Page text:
A novel TLR3 inhibitor encoded by African swine fever virus (ASFV).

de Oliveira VL, Almeida SC, Soares HR, Crespo A, Marshall-Clarke S, Parkhouse RM - Arch. Virol. (2011)

Homology with TLR3 in the intracellular domain of ASFV protein I329L. The analysis presented here was performed with ClustalW2. 1A) Sequence of the intracellular domain of I329L (amino acid residues 260 to 329) indicating the predicted BOX1 and BOX2 regions. 1B) Predicted TIR-like domain in the BOX1 domain of I329L has sequence homology with known proteins containing the BOX1 TIR domain. 1C) Predicted TIR-like domain in the BOX 2 domain of I329L. Details are in Materials and methods
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Related In: Results  -  Collection

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Fig1: Homology with TLR3 in the intracellular domain of ASFV protein I329L. The analysis presented here was performed with ClustalW2. 1A) Sequence of the intracellular domain of I329L (amino acid residues 260 to 329) indicating the predicted BOX1 and BOX2 regions. 1B) Predicted TIR-like domain in the BOX1 domain of I329L has sequence homology with known proteins containing the BOX1 TIR domain. 1C) Predicted TIR-like domain in the BOX 2 domain of I329L. Details are in Materials and methods
Mentions: Bioinformatic analysis of the sequence of pI329L from the tissue-culture-adapted non-pathogenic ASFV isolate Ba71V (Uniprot database code I329_ASFB7), which grows in a variety of commonly used fibroblast cell lines, reveals a type I membrane structure with a 17-amino-acid signal peptide (amino acids 1-17), followed by an N-terminal extracellular domain (amino acids 18-239), a transmembrane domain (amino acids 240-260), and a 69-amino-acid C-terminal intracellular domain (amino acids 261-329). A number of potential glycosylation sites were indicated, at amino acids 32, 39, 44, 76, 82, 101, 185, and 219. Simple sequence examination of the sequence database did not show any gene similar to I329L; however, after multiple alignments with several TLR proteins, a weak but interesting alignment between I329L and TLR from Drosophila melanogaster was revealed. Importantly, the intracellular domain of I329L aligned with BOX1 and BOX2 regions of the human TIR-like domain of TLR3 (Fig. 1A), with a sequence similarity of 35% to TLR3 in BOX1 (Fig. 1B). Furthermore, the BOX2 of TLR3 also showed similarities with the I329L intracellular domain (Fig. 1C). Finally, the conserved extracellular region with leucine-rich repeats (LRRs) is an important motif for interaction between proteins and is common to several TLRs. Although the observed similarity was admittedly weak, we nonetheless decided to clone and test I329L for its impact on poly (I:C)-stimulated innate immunity in reporter assays (see below).Fig. 1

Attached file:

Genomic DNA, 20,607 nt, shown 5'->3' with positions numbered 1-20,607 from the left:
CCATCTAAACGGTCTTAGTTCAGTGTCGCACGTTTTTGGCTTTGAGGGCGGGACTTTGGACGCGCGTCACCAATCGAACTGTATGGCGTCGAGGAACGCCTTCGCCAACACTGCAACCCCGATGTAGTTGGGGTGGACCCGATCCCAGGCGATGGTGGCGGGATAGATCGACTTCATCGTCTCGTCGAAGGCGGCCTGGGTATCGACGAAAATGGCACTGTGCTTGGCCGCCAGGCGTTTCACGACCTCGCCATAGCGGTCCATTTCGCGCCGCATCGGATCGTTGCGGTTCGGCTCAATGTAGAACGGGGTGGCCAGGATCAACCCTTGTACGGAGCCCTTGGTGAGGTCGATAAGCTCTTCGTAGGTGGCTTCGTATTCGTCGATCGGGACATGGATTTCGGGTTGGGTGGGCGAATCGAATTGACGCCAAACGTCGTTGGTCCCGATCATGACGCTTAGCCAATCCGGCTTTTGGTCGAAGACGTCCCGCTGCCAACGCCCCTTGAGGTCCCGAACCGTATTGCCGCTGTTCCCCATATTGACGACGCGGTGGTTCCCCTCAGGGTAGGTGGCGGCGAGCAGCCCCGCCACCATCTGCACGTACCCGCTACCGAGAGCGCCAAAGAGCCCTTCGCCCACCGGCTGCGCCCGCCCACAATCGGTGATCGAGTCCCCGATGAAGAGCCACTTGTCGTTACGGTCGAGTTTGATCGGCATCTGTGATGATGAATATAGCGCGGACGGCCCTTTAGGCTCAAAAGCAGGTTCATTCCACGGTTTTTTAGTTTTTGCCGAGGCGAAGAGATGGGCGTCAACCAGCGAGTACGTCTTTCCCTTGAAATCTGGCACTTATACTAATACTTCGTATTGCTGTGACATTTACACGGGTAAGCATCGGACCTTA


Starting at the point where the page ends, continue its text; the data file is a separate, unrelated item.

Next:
Bottom Line: Consistent with this, expression of I329L protein also inhibited the activation of interferon-β and CCL5.Finally, overexpression of TRIF reversed I329L-mediated inhibition of both NFκB and IRF3 activation.Our results suggest that TRIF, a key MyD88-independent adaptor molecule, is a possible target of this viral host modulation gene.

View Article: PubMed Central - PubMed

Affiliation: Instituto Gulbenkian de Ciência, Rua da Quinta Grande 6, Oeiras, Portugal.

ABSTRACT
African swine fever virus (ASFV) encodes proteins that manipulate important host antiviral mechanisms. Bioinformatic analysis of the ASFV genome revealed ORF I329L, a gene without any previous functional characterization as a possible inhibitor of TLR signaling. We demonstrate that ORF I329L encodes a highly glycosylated protein expressed in the cell membrane and on its surface. I329L also inhibited dsRNA-stimulated activation of NFκB and IRF3, two key players in innate immunity. Consistent with this, expression of I329L protein also inhibited the activation of interferon-β and CCL5. Finally, overexpression of TRIF reversed I329L-mediated inhibition of both NFκB and IRF3 activation. Our results suggest that TRIF, a key MyD88-independent adaptor molecule, is a possible target of this viral host modulation gene. The demonstration of an ASFV host evasion molecule inhibiting TLR responses is consistent with the ability of this virus to infect vertebrate and invertebrate hosts, both of which deploy innate immunity controlled by conserved TLR systems.

Show MeSH
Related in: MedlinePlus